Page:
Offshore Echo's presents
RADIO  CAROLINE

 

The story of Radio Caroline has over the years become something of a broadcasting legend. However all good legends are a mix of fact and fiction, none more so than Caroline, and the story has many myths associated with it.

These pages from Offshore Echo’s look at the history of the famous offshore station, through the 1960’s - from the start of Caroline & Atlanta and their merger, the 1967 Marine Offences Act, and the fateful day in March 1968, when both Caroline ships were seized and forced off the air.

The story continues into the 1970's, with Caroline's return off the Dutch coast, the move back off England and persecution by the UK authorities.

Radio Caroline was eventually silenced, not by Government, but by Mother Nature, when her ship sank during storms in March 1980.

Radio Caroline returned in 1983, with a brand new ship, and was soon joined by another radioship Laser 558. The authorities were not amused and forced Laser off the air. Caroline however continued broadcasting, until a raid on their ship by the Dutch and British government.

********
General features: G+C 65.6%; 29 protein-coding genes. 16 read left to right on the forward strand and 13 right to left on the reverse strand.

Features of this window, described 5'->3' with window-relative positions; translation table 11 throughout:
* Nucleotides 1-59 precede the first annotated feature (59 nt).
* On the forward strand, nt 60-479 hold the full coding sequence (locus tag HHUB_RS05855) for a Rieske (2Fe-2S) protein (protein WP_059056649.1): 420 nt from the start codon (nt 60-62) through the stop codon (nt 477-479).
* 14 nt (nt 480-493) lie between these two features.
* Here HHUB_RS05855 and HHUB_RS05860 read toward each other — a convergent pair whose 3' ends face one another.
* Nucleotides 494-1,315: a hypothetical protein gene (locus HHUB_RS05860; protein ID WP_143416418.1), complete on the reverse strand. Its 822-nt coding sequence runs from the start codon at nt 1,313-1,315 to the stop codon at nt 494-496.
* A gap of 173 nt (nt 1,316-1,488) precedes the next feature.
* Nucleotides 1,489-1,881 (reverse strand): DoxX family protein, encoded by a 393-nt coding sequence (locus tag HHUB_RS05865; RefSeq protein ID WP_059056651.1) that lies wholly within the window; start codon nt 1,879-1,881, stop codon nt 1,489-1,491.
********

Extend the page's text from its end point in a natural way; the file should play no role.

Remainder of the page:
Caroline wasn't silenced, but the loss of income from the Dutch broadcasts and increasing pressure from the UK authorities soon had an effect.

No one knew at the time, but when deejay Neil Gates closed down for the night in the early hours of 5th November 1990, it was the last time that Radio Caroline was heard as a free radio station broadcasting from the international waters of the North Sea.

MIDDAY     EASTER     SATURDAY   28th    MARCH    1964,     RADIO     CAROLINE    STARTED    BROADCASTING.


Fredericia 1964

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